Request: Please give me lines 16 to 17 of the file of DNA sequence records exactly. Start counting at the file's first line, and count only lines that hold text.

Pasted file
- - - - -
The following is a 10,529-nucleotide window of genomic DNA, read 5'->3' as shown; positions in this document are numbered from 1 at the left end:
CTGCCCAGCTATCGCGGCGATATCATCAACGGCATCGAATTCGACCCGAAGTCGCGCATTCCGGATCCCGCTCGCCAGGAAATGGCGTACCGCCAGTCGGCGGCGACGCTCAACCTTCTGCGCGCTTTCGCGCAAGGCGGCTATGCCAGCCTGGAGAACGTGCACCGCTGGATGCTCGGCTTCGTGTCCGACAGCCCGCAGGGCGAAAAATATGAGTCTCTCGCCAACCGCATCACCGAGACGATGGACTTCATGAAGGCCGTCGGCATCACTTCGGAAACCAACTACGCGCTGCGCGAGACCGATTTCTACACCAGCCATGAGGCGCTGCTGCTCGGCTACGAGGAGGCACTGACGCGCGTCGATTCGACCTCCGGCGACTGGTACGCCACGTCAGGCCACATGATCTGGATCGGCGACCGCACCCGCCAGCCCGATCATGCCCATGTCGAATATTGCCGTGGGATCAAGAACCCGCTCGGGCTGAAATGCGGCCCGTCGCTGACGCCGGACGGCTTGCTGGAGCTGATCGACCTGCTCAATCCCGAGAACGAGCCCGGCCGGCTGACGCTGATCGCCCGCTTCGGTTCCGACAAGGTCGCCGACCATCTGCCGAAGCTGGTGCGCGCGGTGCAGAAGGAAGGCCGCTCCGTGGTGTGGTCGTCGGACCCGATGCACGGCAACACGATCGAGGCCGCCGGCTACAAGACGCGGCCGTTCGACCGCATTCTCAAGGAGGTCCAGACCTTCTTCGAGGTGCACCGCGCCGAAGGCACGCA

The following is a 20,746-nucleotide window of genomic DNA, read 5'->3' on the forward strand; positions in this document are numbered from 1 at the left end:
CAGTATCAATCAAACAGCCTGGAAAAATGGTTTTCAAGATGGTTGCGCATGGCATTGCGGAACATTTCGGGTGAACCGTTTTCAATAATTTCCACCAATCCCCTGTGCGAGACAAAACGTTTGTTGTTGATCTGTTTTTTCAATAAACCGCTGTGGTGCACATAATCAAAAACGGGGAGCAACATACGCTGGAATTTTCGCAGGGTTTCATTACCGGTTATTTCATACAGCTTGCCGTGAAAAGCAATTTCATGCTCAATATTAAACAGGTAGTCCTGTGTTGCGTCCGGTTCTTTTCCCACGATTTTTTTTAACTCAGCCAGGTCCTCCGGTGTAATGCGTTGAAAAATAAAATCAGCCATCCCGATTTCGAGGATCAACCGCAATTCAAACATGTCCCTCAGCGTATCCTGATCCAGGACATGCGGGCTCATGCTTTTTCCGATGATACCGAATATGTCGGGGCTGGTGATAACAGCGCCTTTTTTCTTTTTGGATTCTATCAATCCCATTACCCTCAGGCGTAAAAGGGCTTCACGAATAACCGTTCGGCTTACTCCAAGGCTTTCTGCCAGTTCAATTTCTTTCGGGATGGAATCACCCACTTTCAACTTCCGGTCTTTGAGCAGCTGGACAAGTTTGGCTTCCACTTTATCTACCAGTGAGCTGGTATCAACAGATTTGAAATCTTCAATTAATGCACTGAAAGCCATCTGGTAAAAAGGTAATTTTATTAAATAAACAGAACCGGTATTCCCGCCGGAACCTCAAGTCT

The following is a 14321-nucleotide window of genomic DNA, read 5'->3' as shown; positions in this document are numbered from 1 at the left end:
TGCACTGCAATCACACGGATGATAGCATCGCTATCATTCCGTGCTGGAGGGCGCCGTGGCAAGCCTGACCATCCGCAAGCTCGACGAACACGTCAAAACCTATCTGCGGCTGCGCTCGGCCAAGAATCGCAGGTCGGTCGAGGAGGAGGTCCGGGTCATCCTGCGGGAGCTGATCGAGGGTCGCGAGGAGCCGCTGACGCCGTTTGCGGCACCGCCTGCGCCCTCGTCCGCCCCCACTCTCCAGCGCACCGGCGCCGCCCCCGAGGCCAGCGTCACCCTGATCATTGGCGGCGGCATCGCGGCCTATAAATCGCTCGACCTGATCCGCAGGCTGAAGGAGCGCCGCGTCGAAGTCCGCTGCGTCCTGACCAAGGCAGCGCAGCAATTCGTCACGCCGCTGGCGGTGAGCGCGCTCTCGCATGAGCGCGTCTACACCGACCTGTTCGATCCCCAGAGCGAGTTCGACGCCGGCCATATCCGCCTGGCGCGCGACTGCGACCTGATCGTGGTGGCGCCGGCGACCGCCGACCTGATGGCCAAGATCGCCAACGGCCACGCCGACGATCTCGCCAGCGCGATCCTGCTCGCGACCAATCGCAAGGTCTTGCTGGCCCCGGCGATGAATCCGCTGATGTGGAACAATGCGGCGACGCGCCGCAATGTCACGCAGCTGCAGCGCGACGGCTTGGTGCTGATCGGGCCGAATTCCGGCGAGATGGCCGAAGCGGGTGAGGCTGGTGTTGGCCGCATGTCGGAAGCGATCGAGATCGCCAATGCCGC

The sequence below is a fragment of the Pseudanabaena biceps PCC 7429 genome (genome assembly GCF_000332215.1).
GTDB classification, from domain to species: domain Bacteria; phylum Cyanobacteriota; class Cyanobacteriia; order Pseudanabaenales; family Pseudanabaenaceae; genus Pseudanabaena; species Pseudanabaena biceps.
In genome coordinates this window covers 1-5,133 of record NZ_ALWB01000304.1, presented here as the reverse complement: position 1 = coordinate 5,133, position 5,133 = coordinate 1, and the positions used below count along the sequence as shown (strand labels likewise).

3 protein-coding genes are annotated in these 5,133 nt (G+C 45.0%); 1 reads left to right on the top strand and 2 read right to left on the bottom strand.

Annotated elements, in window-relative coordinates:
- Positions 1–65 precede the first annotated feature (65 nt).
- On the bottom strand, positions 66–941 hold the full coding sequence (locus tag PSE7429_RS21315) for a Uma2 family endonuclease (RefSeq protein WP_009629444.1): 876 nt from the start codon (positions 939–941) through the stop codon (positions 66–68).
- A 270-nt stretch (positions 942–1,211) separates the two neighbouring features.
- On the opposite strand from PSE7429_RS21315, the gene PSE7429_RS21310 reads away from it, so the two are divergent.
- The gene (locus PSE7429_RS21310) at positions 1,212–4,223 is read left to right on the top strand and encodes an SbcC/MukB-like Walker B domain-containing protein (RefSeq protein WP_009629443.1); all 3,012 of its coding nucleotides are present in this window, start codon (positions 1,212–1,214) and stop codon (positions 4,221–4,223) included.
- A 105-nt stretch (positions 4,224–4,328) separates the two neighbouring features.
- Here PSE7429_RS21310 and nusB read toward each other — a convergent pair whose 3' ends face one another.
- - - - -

- The gene (locus PSE7429_RS21310) at positions 1,212–4,223 is read left to right on the top strand and encodes an SbcC/MukB-like Walker B domain-containing protein (RefSeq protein WP_009629443.1); all 3,012 of its coding nucleotides are present in this window, start codon (positions 1,212–1,214) and stop codon (positions 4,221–4,223) included.
- A 105-nt stretch (positions 4,224–4,328) separates the two neighbouring features.